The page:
When good people use bad grammar
By Hallie C. Falquet
Falquet is an AJR editorial assistant.
A famous football player uses incorrect grammar at a news conference. A man who suffers from Parkinson's disease stutters into a radio reporter's microphone. Do you paraphrase the quote or clean it up? The issue recently came up at Raleigh's News & Observer when editors--to the dismay of some--deemed it appropriate to go with the vernacular, as in "They was good friends" and "They killed my young'un for slam nothing." As experts from print, radio and online media outlets explained to AJR, it's not always an easy decision to make.
Roy Peter Clark, senior scholar, Poynter Institute:
"I believe every writer, every journalist that I know, whether they're willing to admit it or not, cleans up quotes in some way," Clark says. "I don't believe there are any virgins in this particular practice." But the decision, he says, often hinges on who is doing the speaking. "Is this person a public figure or a private citizen? Do they know what they're doing, are they used to speaking in public, as opposed to a person who stumbles into the news somehow?" Years ago, Clark says, an African American quarterback for the Tampa Bay Buccaneers got into a contract dispute and left the team. "I hope they [the Buccaneers] be zero and 16," the quarterback said at a news conference. Ultimately, Clark says, the quote ran verbatim in the St. Petersburg Times.
Randell Beck, executive editor, Sioux Falls, South Dakota's Argus Leader:
"Don't do it," Beck says. It doesn't depend on who you're interviewing or what the story's about. "Anytime you start drawing the line after no, you're making a judgment call that is very difficult to enforce." It parallels journalists' ethics policies, he says. Some places say it's OK to accept gifts worth $10, some say $15. It's much easier to set the limit at zero, he says, recommending that reporters "avoid the whole nasty mess" by paraphrasing the quote. "No one sounds as intelligent as they think they are," he concludes. "It just doesn't always come out of our mouths the way we think it will."
Howard Berkes, rural affairs correspondent, National Public Radio: Recalling an interview with a person whose speech pattern was affected by the onset of Parkinson's disease, Berkes says, "I kind of laid out the options to him; I can edit out the stuttering, or we don't have to do the interview." The man seemed very grateful for the editing, Berkes says. He was the executive of a cannery company, and the story was about the state of the salmon fishing industry in southeast Alaska. The man's speech pattern had nothing to do with the story. In general, Berkes says, print reporters have more leeway when it comes to editing grammatical mistakes. They "naturally edit their quotes" he says, while "broadcasters don't have the option of correcting grammar."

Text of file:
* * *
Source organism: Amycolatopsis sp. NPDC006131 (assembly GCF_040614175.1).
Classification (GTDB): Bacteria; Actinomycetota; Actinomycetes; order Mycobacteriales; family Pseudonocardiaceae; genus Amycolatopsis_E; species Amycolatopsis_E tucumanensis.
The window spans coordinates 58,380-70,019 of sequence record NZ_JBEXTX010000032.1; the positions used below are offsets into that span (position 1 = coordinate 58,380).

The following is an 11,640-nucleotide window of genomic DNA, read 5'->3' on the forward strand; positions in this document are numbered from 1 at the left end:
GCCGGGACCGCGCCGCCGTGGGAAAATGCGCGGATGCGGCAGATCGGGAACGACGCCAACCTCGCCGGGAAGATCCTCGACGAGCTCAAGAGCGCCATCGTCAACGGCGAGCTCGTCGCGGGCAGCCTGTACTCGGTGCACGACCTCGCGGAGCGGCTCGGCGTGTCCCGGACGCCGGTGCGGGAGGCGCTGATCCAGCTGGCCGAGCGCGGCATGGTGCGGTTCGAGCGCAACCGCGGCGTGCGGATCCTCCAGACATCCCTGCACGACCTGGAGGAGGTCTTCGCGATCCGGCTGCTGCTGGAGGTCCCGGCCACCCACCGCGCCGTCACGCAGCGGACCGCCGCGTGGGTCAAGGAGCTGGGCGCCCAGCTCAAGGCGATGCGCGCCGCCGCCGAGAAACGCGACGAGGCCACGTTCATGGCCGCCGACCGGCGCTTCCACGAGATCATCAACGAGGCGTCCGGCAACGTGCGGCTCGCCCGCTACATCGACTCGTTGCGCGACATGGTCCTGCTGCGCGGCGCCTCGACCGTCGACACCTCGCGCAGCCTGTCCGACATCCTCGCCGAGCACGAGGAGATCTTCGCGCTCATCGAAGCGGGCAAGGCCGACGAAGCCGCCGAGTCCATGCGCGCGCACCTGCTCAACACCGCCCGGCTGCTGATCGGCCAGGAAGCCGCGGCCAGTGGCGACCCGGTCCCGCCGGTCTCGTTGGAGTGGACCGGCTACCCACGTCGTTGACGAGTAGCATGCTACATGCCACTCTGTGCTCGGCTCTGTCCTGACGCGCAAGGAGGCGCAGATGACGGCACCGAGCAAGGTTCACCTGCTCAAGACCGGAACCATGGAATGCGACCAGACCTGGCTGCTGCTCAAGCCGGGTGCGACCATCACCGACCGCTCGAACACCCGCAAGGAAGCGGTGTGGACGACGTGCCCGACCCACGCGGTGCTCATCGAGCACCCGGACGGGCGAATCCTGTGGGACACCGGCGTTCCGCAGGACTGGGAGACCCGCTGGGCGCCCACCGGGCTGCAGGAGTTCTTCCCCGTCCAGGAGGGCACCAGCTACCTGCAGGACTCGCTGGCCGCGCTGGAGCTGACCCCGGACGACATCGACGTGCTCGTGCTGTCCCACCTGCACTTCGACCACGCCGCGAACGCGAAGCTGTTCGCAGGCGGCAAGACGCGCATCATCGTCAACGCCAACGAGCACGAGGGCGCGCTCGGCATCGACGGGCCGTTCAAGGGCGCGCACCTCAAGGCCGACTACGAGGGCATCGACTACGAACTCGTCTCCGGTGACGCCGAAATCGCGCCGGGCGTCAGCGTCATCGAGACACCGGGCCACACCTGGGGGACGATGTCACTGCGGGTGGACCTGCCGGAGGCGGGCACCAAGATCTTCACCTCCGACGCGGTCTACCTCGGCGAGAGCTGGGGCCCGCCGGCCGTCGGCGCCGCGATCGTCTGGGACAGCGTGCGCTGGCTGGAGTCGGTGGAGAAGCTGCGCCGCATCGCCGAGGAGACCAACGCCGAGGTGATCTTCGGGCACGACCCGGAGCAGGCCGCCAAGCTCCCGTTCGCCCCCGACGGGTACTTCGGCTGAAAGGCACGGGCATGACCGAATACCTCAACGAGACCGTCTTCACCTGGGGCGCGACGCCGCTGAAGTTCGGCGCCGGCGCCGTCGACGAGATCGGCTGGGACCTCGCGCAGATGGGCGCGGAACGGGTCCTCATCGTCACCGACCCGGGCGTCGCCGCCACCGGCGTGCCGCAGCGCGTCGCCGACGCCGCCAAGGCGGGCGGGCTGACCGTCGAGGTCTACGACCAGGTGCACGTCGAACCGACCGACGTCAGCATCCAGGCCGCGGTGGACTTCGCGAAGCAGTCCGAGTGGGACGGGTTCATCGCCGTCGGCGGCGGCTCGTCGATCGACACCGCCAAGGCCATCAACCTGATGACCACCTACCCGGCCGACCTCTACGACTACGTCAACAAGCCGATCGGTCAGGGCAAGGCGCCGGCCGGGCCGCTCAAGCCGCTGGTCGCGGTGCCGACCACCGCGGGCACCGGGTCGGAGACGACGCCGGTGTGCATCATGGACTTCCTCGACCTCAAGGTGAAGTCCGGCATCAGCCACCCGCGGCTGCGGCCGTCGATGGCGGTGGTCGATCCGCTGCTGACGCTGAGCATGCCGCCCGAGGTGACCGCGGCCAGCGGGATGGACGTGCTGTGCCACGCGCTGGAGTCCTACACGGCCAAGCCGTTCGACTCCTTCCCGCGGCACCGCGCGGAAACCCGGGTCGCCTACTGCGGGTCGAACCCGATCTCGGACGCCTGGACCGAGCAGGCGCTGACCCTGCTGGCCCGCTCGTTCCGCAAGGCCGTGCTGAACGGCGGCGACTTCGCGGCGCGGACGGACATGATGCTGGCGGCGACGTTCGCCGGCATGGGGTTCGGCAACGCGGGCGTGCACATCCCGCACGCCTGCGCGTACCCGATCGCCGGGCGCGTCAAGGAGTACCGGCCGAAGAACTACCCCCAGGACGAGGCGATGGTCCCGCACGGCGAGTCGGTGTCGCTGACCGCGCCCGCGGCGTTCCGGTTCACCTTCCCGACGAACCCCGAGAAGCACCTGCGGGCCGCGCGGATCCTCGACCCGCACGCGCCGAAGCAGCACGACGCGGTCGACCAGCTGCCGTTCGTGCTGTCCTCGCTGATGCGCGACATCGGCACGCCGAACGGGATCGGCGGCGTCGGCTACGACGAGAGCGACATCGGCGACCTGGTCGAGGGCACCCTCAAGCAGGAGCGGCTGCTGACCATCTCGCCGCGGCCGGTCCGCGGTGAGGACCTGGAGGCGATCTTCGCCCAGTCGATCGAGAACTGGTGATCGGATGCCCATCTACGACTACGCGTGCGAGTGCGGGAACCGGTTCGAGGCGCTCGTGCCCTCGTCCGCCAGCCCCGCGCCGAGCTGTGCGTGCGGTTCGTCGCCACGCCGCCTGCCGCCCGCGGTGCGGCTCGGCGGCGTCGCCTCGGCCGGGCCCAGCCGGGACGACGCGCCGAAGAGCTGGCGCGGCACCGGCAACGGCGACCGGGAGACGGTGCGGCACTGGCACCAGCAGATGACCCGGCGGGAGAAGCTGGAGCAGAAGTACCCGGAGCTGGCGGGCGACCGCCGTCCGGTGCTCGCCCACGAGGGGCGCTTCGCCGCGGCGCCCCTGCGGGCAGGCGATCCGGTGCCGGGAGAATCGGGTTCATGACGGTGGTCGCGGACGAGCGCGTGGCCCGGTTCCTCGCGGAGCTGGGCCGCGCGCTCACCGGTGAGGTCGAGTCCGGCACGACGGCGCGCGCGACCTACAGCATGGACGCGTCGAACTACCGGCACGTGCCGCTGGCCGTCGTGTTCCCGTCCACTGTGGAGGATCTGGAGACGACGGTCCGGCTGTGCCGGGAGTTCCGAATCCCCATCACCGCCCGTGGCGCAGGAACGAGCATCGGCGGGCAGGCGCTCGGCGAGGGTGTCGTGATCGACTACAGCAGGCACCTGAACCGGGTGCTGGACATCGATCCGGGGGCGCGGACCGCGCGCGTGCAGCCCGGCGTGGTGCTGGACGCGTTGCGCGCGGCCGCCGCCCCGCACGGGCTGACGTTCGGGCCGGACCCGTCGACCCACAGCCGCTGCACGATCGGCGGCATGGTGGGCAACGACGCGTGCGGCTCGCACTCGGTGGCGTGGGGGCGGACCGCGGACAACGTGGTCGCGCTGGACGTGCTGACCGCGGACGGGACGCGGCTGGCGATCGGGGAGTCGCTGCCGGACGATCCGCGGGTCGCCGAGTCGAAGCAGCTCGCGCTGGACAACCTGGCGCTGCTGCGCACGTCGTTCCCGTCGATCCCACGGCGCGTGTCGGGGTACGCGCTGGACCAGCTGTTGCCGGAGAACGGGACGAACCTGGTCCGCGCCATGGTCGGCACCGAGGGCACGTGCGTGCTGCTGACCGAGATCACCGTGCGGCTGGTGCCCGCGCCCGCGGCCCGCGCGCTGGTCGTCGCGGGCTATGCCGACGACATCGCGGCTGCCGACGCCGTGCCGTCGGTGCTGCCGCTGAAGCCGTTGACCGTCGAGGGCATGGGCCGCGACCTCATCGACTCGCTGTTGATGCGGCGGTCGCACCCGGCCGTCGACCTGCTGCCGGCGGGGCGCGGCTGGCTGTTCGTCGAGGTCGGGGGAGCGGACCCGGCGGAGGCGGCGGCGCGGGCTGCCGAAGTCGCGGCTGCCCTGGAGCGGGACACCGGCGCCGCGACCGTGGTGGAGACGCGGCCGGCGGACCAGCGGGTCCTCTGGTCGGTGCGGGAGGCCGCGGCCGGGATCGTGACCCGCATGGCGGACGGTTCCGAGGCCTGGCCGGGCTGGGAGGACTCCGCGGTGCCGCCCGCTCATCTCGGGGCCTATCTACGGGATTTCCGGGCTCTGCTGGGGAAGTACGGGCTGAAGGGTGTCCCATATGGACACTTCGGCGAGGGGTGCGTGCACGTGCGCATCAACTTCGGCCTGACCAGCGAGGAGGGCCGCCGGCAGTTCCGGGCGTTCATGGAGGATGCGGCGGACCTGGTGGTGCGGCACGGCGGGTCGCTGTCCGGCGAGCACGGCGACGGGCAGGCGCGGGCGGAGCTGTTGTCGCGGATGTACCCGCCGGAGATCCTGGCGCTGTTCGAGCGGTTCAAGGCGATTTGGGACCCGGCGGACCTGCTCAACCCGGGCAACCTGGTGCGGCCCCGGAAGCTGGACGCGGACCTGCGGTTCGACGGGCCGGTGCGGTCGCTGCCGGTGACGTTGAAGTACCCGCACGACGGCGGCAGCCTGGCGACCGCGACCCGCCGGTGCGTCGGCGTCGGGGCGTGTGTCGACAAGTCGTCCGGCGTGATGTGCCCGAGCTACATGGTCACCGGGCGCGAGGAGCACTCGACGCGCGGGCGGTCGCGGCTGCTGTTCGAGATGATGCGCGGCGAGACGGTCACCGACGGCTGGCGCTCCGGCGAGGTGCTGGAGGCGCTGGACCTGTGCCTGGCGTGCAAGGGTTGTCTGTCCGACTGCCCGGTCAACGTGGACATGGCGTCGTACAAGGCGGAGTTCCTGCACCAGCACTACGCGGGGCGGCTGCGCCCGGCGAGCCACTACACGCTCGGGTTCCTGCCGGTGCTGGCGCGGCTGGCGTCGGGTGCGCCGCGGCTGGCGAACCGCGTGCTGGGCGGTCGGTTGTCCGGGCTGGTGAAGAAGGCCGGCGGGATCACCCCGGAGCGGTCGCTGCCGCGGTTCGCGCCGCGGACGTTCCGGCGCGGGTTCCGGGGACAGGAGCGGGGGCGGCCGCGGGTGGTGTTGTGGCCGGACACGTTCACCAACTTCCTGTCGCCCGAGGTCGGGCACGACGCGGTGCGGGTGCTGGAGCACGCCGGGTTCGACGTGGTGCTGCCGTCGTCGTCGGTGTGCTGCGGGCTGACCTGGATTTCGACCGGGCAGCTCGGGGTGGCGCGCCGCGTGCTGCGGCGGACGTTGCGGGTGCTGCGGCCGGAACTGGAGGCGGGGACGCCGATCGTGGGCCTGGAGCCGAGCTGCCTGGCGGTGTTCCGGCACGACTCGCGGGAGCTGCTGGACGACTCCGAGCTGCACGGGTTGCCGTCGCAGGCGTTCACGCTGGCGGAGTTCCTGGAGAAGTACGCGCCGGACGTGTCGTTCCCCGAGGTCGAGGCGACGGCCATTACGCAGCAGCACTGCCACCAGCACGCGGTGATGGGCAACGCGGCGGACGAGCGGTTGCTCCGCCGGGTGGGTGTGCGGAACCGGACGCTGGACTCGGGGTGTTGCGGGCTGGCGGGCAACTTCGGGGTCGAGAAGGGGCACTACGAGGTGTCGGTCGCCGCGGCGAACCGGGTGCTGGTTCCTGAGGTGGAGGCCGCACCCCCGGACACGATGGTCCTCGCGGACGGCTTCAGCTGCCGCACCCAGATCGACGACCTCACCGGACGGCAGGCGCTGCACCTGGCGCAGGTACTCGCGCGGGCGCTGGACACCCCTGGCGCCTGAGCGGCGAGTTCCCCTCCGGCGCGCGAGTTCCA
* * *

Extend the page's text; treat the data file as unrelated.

Jim Brady, executive editor, washingtonpost.com:
When it comes to live online discussions, Brady says the Post will clean up grammar, take out typos and remove profanity. "We never," he says, "change the meaning of what they're saying." Readers do, however, complain when comments appear and then reappear with certain edits, such as the deletion of obscene language, so the Post is careful to note when it does make a change. Brady does this because he believes a bigger issue is created when you remove entire quotes. Then, he says, the story becomes, "Why did the Post change this?"
David Dixon, managing editor, Henderson, Kentucky's Gleaner:
For Dixon, correcting quotes depends on the speaker. "If it's the superintendent of schools, for example, we're not going to give him any help," he says. But, "if we're going to ambush somebody out of the blue, a man-on-the-street survey is a good example, we might clean up some minor things. We're not trying to make them sound stupid." However, if the way people speak is "regional, a dialect kind of a thing that illustrates who they are, you wouldn't want to do much with that," he says. "Perhaps that's part of the story."
Craig Whitney, assistant managing editor, New York Times: ###
Whitney comes from a generation that took notes and did not use a tape recorder. "I'm sure things got cleaned up occasionally," he says. And it still happens today. If someone said something that sounded like "gonna," it would be OK to use "going to," he says. In general, however, "our guiding rule is what's between quotations is what the speaker actually said." If the speaker uses a dialect or bad grammar, Whitney says, it's preferable to paraphrase the quote, unless, of course, the actual language is germane to the story.